|The first excerpt represents the element of Air. It speaks of mental influences and the process of thought, and is drawn from The Turn of the Screw by Henry James:
betrayal of his not being at rest, and I presently caught one,
but not in the form I had expected. His voice tinkled out.
"I say, you there--come in." It was a gaiety in the gloom!
I went in with my light and found him, in bed, very wide awake,
but very much at his ease. "Well, what are YOU up to?"
he asked with a grace of sociability in which it occurred
to me that Mrs. Grose, had she been present, might have looked
in vain for proof that anything was "out."
I stood over him with my candle. "How did you know I was there?"
"Why, of course I heard you. Did you fancy you made no noise?
You're like a troop of cavalry!" he beautifully laughed.
|The second excerpt represents the element of Fire. It speaks of emotional influences and base passions, and is drawn from The Muse of the Department by Honore de Balzac:
"Well, it makes very little difference to us whether we are robbed at
a restaurant or by a cook," said Lousteau.
"Henceforth, for the cost of your dinner, you shall live like a
Having induced the landlord to let her have a kitchen and two
servants' rooms, Madame de la Baudraye wrote a few lines to her
mother, begging her to send her some linen and a loan of a thousand
francs. She received two trunks full of linen, some plate, and two
thousand francs, sent by the hand of an honest and pious cook
recommended her by her mother.
Ten days after the evening at the theatre when they had met, Monsieur
The Muse of the Department
|The third excerpt represents the element of Water. It speaks of pure spiritual influences and feelings of love, and is drawn from First Inaugural Address by Abraham Lincoln:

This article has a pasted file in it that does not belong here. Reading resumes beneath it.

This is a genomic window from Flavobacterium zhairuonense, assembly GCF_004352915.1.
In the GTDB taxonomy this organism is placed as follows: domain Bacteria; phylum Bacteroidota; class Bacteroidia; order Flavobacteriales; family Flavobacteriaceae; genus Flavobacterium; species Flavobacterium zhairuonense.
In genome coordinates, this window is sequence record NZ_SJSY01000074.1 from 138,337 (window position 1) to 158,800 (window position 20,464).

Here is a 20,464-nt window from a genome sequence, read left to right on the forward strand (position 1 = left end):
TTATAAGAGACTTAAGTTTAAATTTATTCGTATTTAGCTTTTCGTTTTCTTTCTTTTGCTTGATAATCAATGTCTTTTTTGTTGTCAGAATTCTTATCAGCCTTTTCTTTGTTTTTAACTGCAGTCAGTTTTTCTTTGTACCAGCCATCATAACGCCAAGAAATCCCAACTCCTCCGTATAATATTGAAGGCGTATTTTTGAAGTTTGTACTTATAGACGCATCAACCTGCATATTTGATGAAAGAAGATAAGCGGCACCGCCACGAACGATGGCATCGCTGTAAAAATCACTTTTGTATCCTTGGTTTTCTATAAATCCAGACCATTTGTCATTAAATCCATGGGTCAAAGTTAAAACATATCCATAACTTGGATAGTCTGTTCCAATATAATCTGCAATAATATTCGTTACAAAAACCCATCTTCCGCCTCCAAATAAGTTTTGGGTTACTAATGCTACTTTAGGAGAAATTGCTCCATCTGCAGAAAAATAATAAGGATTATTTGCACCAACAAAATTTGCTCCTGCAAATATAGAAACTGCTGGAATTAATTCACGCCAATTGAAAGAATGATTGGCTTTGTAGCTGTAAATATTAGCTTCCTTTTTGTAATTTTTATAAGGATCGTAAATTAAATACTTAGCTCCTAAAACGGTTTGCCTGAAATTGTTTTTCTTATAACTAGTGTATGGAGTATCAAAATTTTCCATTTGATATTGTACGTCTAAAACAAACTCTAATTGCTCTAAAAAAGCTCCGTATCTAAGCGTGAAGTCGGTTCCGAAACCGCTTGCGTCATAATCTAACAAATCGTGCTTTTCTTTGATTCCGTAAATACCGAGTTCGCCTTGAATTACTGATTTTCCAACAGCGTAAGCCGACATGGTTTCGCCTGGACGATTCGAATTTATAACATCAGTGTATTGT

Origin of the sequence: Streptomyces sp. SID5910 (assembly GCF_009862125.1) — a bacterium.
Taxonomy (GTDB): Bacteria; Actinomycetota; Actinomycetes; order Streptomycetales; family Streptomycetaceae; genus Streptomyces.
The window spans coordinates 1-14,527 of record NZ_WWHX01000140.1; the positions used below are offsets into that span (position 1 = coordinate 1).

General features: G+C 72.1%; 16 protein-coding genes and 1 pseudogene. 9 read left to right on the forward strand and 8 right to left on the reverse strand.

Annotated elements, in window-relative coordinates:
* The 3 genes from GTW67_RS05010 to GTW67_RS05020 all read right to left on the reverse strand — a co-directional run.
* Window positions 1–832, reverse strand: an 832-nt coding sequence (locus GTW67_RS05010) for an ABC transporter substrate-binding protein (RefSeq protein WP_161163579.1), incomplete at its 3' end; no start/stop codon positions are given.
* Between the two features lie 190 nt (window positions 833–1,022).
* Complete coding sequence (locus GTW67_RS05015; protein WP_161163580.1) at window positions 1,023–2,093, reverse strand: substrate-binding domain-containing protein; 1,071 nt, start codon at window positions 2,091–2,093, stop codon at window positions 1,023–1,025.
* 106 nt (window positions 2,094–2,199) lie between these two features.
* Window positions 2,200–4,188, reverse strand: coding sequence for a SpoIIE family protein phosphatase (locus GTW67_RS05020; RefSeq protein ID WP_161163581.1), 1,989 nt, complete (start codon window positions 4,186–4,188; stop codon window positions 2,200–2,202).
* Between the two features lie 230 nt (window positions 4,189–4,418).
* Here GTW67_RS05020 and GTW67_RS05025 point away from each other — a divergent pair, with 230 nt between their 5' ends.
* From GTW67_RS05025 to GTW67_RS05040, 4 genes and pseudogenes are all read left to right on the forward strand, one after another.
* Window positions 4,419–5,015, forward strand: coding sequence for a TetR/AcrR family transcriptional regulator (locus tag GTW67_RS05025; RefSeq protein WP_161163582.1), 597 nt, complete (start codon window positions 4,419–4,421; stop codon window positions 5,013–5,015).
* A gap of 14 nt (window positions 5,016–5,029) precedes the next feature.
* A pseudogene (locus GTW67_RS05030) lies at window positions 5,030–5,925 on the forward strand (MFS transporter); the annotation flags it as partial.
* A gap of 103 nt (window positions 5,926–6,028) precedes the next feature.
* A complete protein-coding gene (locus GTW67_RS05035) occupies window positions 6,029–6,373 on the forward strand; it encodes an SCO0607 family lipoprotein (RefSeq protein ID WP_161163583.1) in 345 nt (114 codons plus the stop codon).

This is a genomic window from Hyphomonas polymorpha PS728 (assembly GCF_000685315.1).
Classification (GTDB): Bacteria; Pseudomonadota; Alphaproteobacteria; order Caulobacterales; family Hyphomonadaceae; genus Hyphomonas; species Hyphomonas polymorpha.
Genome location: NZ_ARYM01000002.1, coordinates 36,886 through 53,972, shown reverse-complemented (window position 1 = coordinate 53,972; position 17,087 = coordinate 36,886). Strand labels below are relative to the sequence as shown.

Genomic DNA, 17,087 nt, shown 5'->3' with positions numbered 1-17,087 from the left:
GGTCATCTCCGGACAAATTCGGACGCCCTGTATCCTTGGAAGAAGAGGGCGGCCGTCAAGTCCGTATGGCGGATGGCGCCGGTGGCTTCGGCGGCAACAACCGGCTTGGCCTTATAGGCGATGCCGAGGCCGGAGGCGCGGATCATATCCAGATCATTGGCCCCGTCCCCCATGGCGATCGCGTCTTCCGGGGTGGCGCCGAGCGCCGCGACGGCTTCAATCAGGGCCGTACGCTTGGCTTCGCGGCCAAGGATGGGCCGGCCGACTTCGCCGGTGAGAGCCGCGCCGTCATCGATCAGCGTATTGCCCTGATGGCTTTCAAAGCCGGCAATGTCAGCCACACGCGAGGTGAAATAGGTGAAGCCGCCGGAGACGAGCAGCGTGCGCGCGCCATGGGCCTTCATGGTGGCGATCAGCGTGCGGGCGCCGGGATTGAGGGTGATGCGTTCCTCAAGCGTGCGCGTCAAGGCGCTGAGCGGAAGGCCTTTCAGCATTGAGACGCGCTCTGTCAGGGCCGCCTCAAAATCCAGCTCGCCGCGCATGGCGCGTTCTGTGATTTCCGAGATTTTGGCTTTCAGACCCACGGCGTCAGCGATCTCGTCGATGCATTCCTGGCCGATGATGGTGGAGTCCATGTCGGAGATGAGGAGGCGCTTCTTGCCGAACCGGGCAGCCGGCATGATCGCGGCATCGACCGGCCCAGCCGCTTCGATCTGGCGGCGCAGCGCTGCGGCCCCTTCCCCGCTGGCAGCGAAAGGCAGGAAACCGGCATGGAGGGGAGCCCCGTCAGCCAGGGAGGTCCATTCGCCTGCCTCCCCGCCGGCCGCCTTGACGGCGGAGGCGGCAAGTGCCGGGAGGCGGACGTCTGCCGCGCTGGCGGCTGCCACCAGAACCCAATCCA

nearly all the published speeches of him who now addresses you.
I do but quote from one of those speeches when I declare that
"I have no purpose, directly or indirectly, to interfere with
the institution of slavery where it exists. I believe I have
no lawful right to do so, and I have no inclination to do so."
Those who nominated and elected me did so with full knowledge
that I had made this and many similar declarations, and had
never recanted them. And, more than this, they placed in the
platform for my acceptance, and as a law to themselves and to me,
the clear and emphatic resolution which I now read:
"Resolved: that the maintenance inviolate
|The fourth excerpt represents the element of Earth. It speaks of physical influences and the impact of the unseen on the visible world, and is drawn from The Unseen World and Other Essays by John Fiske:
according to the "Acts," the earliest disciples attached to the
principle of communism, as illustrated in the legend of Ananias
and Sapphira, we must admit strong reasons for believing that
Jesus himself held views which tended toward the abolition of
private property. On this point, the testimony of the third
evangelist singly is of considerable weight; since at the time
when he wrote, the communistic theories of the first generation
of Christians had been generally abandoned, and in the absence of
any dogmatic motives, he could only have inserted these
particular traditions because he believed them to possess
historical value. But we are not dependent on the third gospel
The Unseen World and Other Essays